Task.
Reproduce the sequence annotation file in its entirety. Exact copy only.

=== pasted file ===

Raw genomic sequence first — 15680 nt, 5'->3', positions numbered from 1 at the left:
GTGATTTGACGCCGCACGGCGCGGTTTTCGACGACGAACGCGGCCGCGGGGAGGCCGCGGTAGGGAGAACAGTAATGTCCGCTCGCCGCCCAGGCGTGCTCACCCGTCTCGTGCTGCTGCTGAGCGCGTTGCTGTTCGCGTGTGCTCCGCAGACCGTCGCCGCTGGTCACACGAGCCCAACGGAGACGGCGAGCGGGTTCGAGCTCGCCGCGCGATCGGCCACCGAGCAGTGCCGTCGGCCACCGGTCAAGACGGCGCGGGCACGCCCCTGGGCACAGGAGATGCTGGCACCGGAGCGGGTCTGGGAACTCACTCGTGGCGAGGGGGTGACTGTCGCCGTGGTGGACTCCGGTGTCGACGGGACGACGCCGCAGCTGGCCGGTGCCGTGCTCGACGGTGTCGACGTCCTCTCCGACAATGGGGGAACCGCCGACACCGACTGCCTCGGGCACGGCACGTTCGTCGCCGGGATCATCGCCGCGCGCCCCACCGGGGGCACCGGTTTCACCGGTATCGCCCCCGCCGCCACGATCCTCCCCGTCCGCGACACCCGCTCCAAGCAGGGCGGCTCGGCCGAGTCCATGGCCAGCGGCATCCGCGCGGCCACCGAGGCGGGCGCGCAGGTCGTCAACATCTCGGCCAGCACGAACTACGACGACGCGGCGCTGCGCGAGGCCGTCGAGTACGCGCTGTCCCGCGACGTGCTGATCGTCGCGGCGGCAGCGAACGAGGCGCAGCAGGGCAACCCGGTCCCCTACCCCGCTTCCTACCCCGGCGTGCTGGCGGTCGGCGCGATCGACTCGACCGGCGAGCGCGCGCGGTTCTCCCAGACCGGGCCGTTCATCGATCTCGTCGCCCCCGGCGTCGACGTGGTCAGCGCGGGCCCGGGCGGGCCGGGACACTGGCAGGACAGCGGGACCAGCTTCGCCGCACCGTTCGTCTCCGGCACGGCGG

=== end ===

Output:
Raw genomic sequence first — 15680 nt, 5'->3', positions numbered from 1 at the left:
GTGATTTGACGCCGCACGGCGCGGTTTTCGACGACGAACGCGGCCGCGGGGAGGCCGCGGTAGGGAGAACAGTAATGTCCGCTCGCCGCCCAGGCGTGCTCACCCGTCTCGTGCTGCTGCTGAGCGCGTTGCTGTTCGCGTGTGCTCCGCAGACCGTCGCCGCTGGTCACACGAGCCCAACGGAGACGGCGAGCGGGTTCGAGCTCGCCGCGCGATCGGCCACCGAGCAGTGCCGTCGGCCACCGGTCAAGACGGCGCGGGCACGCCCCTGGGCACAGGAGATGCTGGCACCGGAGCGGGTCTGGGAACTCACTCGTGGCGAGGGGGTGACTGTCGCCGTGGTGGACTCCGGTGTCGACGGGACGACGCCGCAGCTGGCCGGTGCCGTGCTCGACGGTGTCGACGTCCTCTCCGACAATGGGGGAACCGCCGACACCGACTGCCTCGGGCACGGCACGTTCGTCGCCGGGATCATCGCCGCGCGCCCCACCGGGGGCACCGGTTTCACCGGTATCGCCCCCGCCGCCACGATCCTCCCCGTCCGCGACACCCGCTCCAAGCAGGGCGGCTCGGCCGAGTCCATGGCCAGCGGCATCCGCGCGGCCACCGAGGCGGGCGCGCAGGTCGTCAACATCTCGGCCAGCACGAACTACGACGACGCGGCGCTGCGCGAGGCCGTCGAGTACGCGCTGTCCCGCGACGTGCTGATCGTCGCGGCGGCAGCGAACGAGGCGCAGCAGGGCAACCCGGTCCCCTACCCCGCTTCCTACCCCGGCGTGCTGGCGGTCGGCGCGATCGACTCGACCGGCGAGCGCGCGCGGTTCTCCCAGACCGGGCCGTTCATCGATCTCGTCGCCCCCGGCGTCGACGTGGTCAGCGCGGGCCCGGGCGGGCCGGGACACTGGCAGGACAGCGGGACCAGCTTCGCCGCACCGTTCGTCTCCGGCACGGCGG